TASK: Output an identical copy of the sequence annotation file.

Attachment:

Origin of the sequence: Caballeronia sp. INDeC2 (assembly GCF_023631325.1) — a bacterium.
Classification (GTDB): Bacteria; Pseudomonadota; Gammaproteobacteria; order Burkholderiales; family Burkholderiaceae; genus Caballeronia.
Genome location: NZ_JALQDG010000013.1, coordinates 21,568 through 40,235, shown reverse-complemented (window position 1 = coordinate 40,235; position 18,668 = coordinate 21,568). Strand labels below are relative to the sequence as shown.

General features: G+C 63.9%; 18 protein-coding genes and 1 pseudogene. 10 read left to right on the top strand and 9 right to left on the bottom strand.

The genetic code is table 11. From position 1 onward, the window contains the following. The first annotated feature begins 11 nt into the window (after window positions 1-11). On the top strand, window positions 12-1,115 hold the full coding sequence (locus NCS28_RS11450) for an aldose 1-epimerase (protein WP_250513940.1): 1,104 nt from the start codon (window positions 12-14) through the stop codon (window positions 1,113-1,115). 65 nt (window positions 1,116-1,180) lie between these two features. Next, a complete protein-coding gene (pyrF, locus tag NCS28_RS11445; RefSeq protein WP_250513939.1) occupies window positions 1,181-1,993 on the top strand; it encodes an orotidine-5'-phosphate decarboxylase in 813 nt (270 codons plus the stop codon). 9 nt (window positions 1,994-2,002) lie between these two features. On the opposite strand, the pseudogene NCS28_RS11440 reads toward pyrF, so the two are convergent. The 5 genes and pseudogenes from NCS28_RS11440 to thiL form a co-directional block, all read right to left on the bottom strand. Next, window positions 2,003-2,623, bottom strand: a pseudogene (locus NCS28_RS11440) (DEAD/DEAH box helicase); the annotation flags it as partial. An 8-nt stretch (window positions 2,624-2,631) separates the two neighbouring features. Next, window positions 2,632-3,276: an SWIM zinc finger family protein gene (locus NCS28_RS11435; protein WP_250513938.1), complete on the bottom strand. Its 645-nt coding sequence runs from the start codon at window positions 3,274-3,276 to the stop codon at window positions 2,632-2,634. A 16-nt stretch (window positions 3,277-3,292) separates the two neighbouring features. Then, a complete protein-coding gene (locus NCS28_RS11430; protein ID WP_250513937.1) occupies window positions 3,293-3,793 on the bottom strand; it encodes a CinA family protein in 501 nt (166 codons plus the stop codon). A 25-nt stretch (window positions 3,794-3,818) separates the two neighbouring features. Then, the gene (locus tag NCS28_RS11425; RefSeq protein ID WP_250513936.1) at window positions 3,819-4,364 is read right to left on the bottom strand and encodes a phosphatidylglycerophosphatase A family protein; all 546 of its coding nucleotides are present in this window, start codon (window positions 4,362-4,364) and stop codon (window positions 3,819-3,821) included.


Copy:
Origin of the sequence: Caballeronia sp. INDeC2 (assembly GCF_023631325.1) — a bacterium.
Classification (GTDB): Bacteria; Pseudomonadota; Gammaproteobacteria; order Burkholderiales; family Burkholderiaceae; genus Caballeronia.
Genome location: NZ_JALQDG010000013.1, coordinates 21,568 through 40,235, shown reverse-complemented (window position 1 = coordinate 40,235; position 18,668 = coordinate 21,568). Strand labels below are relative to the sequence as shown.

General features: G+C 63.9%; 18 protein-coding genes and 1 pseudogene. 10 read left to right on the top strand and 9 right to left on the bottom strand.

The genetic code is table 11. From position 1 onward, the window contains the following. The first annotated feature begins 11 nt into the window (after window positions 1-11). On the top strand, window positions 12-1,115 hold the full coding sequence (locus NCS28_RS11450) for an aldose 1-epimerase (protein WP_250513940.1): 1,104 nt from the start codon (window positions 12-14) through the stop codon (window positions 1,113-1,115). 65 nt (window positions 1,116-1,180) lie between these two features. Next, a complete protein-coding gene (pyrF, locus tag NCS28_RS11445; RefSeq protein WP_250513939.1) occupies window positions 1,181-1,993 on the top strand; it encodes an orotidine-5'-phosphate decarboxylase in 813 nt (270 codons plus the stop codon). 9 nt (window positions 1,994-2,002) lie between these two features. On the opposite strand, the pseudogene NCS28_RS11440 reads toward pyrF, so the two are convergent. The 5 genes and pseudogenes from NCS28_RS11440 to thiL form a co-directional block, all read right to left on the bottom strand. Next, window positions 2,003-2,623, bottom strand: a pseudogene (locus NCS28_RS11440) (DEAD/DEAH box helicase); the annotation flags it as partial. An 8-nt stretch (window positions 2,624-2,631) separates the two neighbouring features. Next, window positions 2,632-3,276: an SWIM zinc finger family protein gene (locus NCS28_RS11435; protein WP_250513938.1), complete on the bottom strand. Its 645-nt coding sequence runs from the start codon at window positions 3,274-3,276 to the stop codon at window positions 2,632-2,634. A 16-nt stretch (window positions 3,277-3,292) separates the two neighbouring features. Then, a complete protein-coding gene (locus NCS28_RS11430; protein ID WP_250513937.1) occupies window positions 3,293-3,793 on the bottom strand; it encodes a CinA family protein in 501 nt (166 codons plus the stop codon). A 25-nt stretch (window positions 3,794-3,818) separates the two neighbouring features. Then, the gene (locus tag NCS28_RS11425; RefSeq protein ID WP_250513936.1) at window positions 3,819-4,364 is read right to left on the bottom strand and encodes a phosphatidylglycerophosphatase A family protein; all 546 of its coding nucleotides are present in this window, start codon (window positions 4,362-4,364) and stop codon (window positions 3,819-3,821) included.